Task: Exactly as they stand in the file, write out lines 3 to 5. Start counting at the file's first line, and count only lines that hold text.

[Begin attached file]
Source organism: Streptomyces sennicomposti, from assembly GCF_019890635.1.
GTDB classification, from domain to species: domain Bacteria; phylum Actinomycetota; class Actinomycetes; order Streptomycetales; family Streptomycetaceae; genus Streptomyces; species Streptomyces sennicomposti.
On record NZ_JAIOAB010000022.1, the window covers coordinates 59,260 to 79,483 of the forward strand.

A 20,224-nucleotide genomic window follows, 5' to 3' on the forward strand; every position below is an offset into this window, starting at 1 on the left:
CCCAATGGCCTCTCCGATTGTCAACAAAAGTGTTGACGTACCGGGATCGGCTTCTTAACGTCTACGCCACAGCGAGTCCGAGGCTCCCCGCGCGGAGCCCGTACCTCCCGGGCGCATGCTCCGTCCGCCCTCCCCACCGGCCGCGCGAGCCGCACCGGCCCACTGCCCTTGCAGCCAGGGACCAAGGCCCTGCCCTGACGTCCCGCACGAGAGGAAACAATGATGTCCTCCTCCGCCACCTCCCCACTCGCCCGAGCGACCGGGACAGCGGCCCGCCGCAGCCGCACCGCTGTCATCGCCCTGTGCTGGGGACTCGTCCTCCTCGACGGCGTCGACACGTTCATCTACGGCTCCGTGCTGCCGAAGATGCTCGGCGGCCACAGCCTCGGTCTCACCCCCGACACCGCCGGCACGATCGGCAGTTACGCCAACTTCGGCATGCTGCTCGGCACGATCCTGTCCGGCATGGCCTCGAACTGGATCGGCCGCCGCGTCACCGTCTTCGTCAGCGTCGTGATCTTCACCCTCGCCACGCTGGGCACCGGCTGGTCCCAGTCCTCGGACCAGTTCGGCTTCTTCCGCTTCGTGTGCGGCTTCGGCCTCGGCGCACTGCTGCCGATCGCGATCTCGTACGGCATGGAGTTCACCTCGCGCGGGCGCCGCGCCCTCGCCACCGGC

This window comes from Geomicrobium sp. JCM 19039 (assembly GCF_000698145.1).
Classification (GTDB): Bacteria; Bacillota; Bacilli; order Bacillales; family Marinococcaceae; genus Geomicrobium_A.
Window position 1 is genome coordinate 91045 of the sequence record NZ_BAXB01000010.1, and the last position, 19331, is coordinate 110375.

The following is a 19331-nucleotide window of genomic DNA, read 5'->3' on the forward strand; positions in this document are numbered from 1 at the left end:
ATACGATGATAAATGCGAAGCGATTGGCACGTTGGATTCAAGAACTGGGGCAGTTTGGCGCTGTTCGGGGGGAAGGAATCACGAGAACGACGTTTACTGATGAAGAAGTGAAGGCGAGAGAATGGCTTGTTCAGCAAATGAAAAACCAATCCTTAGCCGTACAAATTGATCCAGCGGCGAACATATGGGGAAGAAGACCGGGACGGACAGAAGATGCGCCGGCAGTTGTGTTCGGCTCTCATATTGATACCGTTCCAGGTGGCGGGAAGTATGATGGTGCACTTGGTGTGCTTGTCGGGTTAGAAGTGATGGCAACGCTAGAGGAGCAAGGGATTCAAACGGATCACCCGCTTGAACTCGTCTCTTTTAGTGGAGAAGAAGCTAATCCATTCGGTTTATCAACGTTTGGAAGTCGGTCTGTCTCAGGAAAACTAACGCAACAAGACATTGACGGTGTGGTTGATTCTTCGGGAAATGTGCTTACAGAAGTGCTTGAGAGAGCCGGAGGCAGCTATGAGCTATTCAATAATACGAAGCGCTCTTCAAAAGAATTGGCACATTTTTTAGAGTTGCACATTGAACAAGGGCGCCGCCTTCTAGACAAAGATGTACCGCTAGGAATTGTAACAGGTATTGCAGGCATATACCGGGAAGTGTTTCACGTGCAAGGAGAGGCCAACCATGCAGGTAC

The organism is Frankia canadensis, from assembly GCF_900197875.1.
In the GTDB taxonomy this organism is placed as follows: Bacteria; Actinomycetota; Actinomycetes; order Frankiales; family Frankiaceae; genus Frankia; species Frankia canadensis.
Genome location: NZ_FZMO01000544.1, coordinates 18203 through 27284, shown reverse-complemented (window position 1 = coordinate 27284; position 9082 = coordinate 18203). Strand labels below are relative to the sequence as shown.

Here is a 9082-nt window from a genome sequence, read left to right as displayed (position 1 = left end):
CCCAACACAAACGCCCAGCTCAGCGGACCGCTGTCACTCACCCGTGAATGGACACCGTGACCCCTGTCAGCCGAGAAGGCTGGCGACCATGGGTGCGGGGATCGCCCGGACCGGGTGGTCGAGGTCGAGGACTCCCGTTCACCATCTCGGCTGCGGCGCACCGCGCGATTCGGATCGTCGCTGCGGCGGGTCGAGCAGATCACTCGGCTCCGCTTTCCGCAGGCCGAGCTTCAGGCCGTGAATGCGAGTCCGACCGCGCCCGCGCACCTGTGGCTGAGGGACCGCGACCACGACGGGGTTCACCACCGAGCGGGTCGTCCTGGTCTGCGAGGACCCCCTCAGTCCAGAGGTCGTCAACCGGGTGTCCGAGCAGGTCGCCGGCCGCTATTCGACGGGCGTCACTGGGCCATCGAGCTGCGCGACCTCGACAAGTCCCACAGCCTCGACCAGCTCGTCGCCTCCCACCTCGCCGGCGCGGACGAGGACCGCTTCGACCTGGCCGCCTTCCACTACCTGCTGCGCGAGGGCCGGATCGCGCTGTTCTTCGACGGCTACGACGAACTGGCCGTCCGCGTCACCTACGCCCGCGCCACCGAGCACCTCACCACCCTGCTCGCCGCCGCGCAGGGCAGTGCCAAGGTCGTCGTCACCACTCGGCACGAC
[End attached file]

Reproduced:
On record NZ_JAIOAB010000022.1, the window covers coordinates 59,260 to 79,483 of the forward strand.

A 20,224-nucleotide genomic window follows, 5' to 3' on the forward strand; every position below is an offset into this window, starting at 1 on the left:
CCCAATGGCCTCTCCGATTGTCAACAAAAGTGTTGACGTACCGGGATCGGCTTCTTAACGTCTACGCCACAGCGAGTCCGAGGCTCCCCGCGCGGAGCCCGTACCTCCCGGGCGCATGCTCCGTCCGCCCTCCCCACCGGCCGCGCGAGCCGCACCGGCCCACTGCCCTTGCAGCCAGGGACCAAGGCCCTGCCCTGACGTCCCGCACGAGAGGAAACAATGATGTCCTCCTCCGCCACCTCCCCACTCGCCCGAGCGACCGGGACAGCGGCCCGCCGCAGCCGCACCGCTGTCATCGCCCTGTGCTGGGGACTCGTCCTCCTCGACGGCGTCGACACGTTCATCTACGGCTCCGTGCTGCCGAAGATGCTCGGCGGCCACAGCCTCGGTCTCACCCCCGACACCGCCGGCACGATCGGCAGTTACGCCAACTTCGGCATGCTGCTCGGCACGATCCTGTCCGGCATGGCCTCGAACTGGATCGGCCGCCGCGTCACCGTCTTCGTCAGCGTCGTGATCTTCACCCTCGCCACGCTGGGCACCGGCTGGTCCCAGTCCTCGGACCAGTTCGGCTTCTTCCGCTTCGTGTGCGGCTTCGGCCTCGGCGCACTGCTGCCGATCGCGATCTCGTACGGCATGGAGTTCACCTCGCGCGGGCGCCGCGCCCTCGCCACCGGC